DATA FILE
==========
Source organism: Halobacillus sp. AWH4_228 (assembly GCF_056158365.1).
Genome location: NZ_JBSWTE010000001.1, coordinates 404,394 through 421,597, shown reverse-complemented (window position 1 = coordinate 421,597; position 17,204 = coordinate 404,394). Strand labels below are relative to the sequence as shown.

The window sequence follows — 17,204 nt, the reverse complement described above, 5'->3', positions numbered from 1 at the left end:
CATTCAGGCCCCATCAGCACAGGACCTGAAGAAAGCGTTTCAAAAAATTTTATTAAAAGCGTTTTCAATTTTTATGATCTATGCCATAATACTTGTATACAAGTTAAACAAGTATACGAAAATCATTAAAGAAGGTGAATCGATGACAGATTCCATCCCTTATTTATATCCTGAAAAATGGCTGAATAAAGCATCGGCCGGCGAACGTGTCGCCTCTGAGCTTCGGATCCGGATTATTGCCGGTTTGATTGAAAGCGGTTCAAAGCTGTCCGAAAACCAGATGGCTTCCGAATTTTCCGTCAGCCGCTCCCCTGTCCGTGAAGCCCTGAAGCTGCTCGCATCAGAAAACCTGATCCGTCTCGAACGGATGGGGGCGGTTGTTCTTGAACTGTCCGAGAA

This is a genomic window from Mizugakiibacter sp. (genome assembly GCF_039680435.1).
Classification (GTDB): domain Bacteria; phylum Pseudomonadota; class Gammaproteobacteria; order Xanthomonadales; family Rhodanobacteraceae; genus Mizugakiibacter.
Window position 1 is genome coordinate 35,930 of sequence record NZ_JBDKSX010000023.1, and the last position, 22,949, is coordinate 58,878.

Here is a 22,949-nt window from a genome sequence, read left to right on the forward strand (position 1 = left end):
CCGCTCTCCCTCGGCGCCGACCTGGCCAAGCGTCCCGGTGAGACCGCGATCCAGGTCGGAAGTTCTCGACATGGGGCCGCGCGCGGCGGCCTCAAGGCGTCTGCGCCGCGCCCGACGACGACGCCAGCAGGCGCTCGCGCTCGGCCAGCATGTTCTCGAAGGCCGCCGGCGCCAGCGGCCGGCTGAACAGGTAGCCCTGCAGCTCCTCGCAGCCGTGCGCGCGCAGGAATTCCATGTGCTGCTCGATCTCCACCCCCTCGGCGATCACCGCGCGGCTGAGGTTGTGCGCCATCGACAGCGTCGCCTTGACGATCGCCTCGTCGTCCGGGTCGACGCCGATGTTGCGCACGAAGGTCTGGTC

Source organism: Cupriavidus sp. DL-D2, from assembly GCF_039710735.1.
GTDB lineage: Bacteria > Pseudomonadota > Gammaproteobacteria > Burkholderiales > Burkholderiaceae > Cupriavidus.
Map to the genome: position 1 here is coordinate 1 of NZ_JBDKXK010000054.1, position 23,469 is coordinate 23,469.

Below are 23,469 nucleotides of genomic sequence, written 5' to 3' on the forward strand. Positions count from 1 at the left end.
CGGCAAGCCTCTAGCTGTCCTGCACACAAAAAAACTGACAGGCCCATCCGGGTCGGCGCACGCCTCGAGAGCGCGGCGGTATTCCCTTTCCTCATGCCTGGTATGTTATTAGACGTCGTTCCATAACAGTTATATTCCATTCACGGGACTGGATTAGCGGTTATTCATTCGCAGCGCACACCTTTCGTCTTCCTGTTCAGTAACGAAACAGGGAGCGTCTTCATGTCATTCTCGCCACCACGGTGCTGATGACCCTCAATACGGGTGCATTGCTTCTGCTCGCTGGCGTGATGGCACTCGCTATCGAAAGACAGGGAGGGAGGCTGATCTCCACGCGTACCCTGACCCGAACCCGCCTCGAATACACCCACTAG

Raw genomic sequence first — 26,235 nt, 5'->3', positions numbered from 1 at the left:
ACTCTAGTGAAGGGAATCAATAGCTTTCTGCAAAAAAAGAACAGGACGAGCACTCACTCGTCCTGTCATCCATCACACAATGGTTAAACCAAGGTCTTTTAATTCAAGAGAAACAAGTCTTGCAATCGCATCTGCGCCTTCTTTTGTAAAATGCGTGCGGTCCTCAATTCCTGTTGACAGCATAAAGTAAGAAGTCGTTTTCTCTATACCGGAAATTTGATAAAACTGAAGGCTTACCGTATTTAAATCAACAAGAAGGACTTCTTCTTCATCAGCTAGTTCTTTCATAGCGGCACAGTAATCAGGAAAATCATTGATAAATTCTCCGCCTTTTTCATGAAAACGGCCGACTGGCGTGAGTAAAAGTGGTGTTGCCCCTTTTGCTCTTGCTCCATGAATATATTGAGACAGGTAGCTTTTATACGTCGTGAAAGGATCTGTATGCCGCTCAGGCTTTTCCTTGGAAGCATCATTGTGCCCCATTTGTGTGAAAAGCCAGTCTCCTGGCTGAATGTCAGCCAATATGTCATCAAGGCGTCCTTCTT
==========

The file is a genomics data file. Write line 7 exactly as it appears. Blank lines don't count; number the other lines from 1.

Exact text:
Window position 1 is genome coordinate 35,930 of sequence record NZ_JBDKSX010000023.1, and the last position, 22,949, is coordinate 58,878.